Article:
[ According to a report completed last fall by the Army’s provost marshall, only some of which has been made public,
Iraqis had been held for several months for nothing more than expressing “displeasure or ill will” toward the American occupying forces.
According to the New York Times’ report, this appears to be in reference to Abu Ghraib, and in conflict with Brig. Gen. Mark Kimmitt’s claim that
“If they were innocent, they wouldn’t be at Abu Ghraib.”
… unless, of course, it is illegal to express displeasure toward occupying forces. –BL ]
by DOUGLAS JEHL and KATE ZERNIKE
WASHINGTON, May 29 — Hundreds of Iraqi prisoners were held in Abu Ghraib prison for prolonged periods despite a lack of evidence that they posed a security threat to American forces, according to an Army report completed last fall.
The unpublished report, by Maj. Gen. Donald J. Ryder, reflects what other senior Army officers have described as a deep concern among some American officers and officials in Iraq over the refusal of top American commanders in Baghdad to authorize the release of so-called security prisoners. Some of those prisoners were held for interrogation at Abu Ghraib in the cellblock that became the site of the worst abuses at the prison.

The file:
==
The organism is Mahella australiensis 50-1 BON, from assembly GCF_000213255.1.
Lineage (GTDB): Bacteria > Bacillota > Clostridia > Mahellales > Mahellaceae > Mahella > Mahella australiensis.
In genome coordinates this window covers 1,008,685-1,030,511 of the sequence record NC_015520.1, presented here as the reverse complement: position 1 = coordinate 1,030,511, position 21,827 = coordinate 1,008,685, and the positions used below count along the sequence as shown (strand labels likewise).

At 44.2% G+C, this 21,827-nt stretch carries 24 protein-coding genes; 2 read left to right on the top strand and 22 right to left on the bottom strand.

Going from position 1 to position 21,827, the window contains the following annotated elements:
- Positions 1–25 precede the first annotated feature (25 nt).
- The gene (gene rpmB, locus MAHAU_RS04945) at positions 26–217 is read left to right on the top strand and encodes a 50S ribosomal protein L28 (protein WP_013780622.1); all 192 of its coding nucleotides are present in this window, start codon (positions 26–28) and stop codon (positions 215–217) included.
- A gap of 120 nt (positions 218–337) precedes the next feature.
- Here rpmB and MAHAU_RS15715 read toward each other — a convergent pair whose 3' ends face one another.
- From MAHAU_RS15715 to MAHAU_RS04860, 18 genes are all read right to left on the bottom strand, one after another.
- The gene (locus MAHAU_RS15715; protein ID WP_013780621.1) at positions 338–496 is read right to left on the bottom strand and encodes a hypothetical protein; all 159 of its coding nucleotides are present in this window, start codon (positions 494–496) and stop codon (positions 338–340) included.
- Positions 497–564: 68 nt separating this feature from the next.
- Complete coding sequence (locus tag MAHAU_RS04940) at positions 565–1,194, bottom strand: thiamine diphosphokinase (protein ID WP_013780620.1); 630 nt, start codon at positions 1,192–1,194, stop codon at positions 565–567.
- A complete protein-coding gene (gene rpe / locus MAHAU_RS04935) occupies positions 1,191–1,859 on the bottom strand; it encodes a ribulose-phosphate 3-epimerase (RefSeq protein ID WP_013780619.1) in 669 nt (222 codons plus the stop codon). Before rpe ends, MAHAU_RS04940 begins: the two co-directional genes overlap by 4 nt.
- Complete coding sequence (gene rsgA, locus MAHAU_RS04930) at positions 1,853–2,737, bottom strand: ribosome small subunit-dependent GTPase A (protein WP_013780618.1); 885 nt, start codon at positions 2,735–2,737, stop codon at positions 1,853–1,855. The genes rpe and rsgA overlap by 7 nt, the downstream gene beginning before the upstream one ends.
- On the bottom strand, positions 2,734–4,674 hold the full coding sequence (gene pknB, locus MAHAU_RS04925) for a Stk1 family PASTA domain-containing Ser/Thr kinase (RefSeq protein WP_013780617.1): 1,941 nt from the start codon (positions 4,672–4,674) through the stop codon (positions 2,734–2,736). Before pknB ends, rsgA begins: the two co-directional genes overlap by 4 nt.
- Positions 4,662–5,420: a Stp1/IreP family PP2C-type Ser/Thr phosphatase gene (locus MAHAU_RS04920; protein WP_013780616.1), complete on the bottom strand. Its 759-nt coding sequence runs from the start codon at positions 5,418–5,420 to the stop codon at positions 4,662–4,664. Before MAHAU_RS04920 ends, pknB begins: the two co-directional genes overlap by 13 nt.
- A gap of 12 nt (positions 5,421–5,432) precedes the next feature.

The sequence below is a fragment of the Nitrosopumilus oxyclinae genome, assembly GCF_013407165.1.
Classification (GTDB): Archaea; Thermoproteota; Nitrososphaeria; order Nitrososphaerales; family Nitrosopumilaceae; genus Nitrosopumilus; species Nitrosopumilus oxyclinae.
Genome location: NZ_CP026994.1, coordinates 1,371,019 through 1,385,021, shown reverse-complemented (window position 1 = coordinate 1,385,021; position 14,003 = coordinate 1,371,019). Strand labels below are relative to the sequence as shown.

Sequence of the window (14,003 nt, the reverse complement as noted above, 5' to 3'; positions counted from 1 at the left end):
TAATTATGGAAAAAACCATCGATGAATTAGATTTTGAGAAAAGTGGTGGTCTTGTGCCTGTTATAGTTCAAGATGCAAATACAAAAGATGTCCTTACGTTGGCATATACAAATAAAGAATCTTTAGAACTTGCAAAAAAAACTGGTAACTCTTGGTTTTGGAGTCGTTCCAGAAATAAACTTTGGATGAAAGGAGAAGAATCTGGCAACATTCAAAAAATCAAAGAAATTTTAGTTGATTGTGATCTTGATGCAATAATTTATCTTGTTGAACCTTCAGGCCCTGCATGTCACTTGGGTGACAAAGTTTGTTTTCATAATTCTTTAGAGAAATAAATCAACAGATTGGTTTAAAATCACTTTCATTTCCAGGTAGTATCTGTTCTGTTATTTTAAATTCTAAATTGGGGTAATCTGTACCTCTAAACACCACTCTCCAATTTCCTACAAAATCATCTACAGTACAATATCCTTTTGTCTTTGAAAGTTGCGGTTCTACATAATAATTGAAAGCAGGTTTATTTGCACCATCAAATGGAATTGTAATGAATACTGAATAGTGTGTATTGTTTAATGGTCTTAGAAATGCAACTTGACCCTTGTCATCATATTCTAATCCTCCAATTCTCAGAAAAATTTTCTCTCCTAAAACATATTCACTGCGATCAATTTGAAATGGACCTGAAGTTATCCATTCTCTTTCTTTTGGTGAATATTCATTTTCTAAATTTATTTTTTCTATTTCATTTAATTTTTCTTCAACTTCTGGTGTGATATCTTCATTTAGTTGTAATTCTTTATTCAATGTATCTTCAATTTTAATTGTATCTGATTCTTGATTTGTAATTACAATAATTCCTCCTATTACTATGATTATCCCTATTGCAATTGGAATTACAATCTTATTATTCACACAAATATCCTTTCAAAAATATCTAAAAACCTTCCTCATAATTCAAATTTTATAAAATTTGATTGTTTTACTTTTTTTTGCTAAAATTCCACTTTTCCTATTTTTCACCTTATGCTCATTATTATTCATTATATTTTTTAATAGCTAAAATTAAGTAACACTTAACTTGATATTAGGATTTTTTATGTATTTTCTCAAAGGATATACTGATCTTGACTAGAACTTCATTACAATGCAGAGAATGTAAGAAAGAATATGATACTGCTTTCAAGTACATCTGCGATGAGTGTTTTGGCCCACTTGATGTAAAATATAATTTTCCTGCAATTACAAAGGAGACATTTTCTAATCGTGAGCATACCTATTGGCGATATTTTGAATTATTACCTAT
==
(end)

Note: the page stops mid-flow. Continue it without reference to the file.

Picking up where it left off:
General Ryder, the Army’s provost marshal, reported that some Iraqis had been held for several months for nothing more than expressing “displeasure or ill will” toward the American occupying forces. The Nov. 5 report said the process for deciding which arrested Iraqis posed security risks justifying imprisonment, and for deciding when to release them, violated the Pentagon’s own policies. It also said the conditions in which they were held sometimes violated the Geneva Conventions.
General Ryder’s report to Lt. Gen. Ricardo S. Sanchez, the top American commander in Iraq,, was obtained by The New York Times. It was based on a review of prisons in Iraq last summer and fall and made no mention of abuses at Abu Ghraib. But it warned that the continuing influx of prisoners being arrested as the American-led occupation forces fought a persistent insurrection would strain the system set up to review each case every six months, as required by international law.
“A more disciplined system would reduce the security internee population and inherent challenge of holding Iraqis that feel they have been unjustly detained,” he wrote.